This may cause a lot of discomfort, or not, either way you will naturally avoid walking on that part of the foot properly and you will not get the proper “big toe push off” when you walk (gait) so you lose the natural spiralling movement of the foot. Once you lose this, your lower leg bones will move incorrectly which may cause knee pain. This misalignment might trickle up to your pelvis (…or is that perhaps where the problem started?)

Plantar Fasciitis or now often called Plantar Fasciosis is very painful and limits you from walking properly, because the pain is primarily around the heel of your foot, so it limits you from placing your foot down. And if you try to not put pressure down on that part of your foot, your lower leg bones are going to torque putting more pressure on the knee and then eventually the other side of the body.

And unevenness of muscle engagement could lead to discomfort in the back, which will manifest over time. The irritation or inflammation of the band of tough tissue connecting the heel bone to the toes is a very common injury for people between the ages of 40-60, but it plagues many younger athletes as well.  

Needless to say, both plantar fasciitis and bunions are your body’s way of telling you that something is off.  Adding exercises to your routine that focus on correcting limitations within your body as a whole can be very therapeutic in the short and long term.

How do I Take Care of my Feet?

It’s very easy to neglect the health of our feet – but I always want to emphasize that improper biomechanics of your foot will cause a ripple effect throughout your body.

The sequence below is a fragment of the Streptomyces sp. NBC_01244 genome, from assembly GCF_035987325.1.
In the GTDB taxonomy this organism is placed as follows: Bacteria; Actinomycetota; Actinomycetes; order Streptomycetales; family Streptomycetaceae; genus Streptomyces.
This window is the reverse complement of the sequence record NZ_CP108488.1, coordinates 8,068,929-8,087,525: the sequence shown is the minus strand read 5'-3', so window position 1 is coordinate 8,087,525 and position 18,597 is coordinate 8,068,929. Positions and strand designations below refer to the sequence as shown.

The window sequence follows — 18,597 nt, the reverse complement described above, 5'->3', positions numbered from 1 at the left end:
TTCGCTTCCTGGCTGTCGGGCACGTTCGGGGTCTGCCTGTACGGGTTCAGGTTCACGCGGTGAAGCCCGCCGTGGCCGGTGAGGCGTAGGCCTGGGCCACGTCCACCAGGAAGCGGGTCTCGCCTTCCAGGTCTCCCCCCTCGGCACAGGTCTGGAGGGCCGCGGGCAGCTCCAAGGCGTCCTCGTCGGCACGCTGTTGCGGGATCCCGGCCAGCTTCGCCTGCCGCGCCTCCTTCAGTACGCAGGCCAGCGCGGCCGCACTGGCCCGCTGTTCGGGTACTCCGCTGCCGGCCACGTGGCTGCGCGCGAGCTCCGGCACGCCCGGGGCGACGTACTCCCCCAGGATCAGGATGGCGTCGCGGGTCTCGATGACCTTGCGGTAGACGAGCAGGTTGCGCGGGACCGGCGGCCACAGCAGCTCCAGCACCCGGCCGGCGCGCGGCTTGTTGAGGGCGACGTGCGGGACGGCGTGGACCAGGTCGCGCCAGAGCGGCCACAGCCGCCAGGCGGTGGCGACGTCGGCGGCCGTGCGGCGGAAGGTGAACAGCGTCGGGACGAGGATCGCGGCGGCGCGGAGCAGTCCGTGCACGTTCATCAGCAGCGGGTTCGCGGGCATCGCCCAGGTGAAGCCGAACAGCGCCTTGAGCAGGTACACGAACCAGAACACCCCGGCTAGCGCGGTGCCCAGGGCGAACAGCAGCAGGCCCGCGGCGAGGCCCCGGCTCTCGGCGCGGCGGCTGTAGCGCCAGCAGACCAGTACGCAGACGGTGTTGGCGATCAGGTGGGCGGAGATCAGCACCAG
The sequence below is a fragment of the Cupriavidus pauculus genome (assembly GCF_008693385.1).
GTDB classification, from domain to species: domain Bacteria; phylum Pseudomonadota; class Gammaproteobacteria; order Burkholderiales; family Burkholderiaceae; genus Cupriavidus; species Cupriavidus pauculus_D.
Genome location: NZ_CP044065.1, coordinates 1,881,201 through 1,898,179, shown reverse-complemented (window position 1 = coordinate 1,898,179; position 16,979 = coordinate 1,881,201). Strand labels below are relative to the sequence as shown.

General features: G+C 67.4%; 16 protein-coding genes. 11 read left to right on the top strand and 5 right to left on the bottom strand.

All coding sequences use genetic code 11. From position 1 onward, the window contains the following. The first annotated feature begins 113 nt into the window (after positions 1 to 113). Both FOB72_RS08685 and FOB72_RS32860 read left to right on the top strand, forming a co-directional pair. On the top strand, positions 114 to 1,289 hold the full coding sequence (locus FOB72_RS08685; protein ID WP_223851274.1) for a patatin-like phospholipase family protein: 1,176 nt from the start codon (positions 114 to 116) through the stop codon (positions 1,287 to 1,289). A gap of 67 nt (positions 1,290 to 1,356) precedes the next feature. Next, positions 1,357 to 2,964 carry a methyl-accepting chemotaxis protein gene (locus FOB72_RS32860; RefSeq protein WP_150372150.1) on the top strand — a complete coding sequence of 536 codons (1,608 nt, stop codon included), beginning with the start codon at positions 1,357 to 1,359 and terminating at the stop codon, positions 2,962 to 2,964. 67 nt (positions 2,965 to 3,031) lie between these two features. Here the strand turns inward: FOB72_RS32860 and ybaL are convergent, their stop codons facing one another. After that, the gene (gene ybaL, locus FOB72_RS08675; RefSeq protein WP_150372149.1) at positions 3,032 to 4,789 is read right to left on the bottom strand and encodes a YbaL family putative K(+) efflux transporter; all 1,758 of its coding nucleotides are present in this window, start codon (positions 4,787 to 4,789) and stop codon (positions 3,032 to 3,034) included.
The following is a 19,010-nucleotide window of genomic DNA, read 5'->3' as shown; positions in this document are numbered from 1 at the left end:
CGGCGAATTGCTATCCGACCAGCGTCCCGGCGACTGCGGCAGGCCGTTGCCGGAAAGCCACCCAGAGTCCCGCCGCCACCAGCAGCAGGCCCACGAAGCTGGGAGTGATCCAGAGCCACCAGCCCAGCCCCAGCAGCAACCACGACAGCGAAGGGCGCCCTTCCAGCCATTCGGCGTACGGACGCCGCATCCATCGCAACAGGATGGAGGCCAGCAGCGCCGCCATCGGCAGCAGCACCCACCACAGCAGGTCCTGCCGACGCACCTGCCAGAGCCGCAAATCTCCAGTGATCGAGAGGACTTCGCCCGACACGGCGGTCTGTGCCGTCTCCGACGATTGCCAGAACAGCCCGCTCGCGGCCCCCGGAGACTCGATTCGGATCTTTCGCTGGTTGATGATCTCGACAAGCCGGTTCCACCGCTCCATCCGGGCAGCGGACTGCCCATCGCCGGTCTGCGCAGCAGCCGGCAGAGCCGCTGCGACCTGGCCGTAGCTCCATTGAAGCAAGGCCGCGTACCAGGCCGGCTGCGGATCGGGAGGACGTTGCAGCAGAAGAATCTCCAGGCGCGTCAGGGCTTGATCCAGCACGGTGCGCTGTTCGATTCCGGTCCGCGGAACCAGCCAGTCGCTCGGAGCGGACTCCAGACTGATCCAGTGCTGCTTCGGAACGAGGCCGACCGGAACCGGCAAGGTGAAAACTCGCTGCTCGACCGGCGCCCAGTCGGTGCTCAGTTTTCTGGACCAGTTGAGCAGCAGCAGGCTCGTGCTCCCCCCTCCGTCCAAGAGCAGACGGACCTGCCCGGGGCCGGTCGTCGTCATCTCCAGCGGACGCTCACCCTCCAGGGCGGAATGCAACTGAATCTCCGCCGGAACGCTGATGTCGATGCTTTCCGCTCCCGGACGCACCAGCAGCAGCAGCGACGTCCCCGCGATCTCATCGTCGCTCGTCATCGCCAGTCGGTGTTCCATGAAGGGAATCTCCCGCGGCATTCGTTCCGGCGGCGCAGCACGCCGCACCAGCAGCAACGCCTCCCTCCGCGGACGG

The tennis ball release (above) is definitely helpful as well as attending regular classes.

Take an ELDOA class

I always like to start an ELDOA class by focusing on the feet because it grounds you. I will use everything from resistance bands, acuballs and tennis balls to place an area of emphasis on your feet. I like to draw attention to the lowest area on your body and ask, “how are your feet feeling” and “what are they doing?” This helps start off the class with some form of mobilization in the foot, and this reverberates up through the spine.

After an ELDOA class climb a flight of stairs – notice the easy recoil of the muscles and fascia of your legs. You are propelled upwards with ease. It’s what our body craves, this ease of movement. ELDOA may focus on your spine but the limbs are part of the whole and you feel that after a class right to your feet.  

Try a Pilates Class

Pilates doesn’t just focus on your abdominal “core” but on your body’s entire core from head to toe. Move your feet and lower legs in ways that stimulate your body’s neuroreceptors to increase your awareness and proprioception and strengthen your entire body.

Try Reflexology  

Reflexology is a powerful practice designed to stimulate nerve function, increase energy, boost circulation, and induce a deep state of relaxation, while stimulating the central nervous system. The soles of the feet are extremely sensitive to touch, but have a deep connection to your organs and multiple areas of your body.

Start from the feet up and see how incredible your entire body feels in just one Pilates and/or ELODA session!

Check out our weekly schedule right here!

Petra Baethmann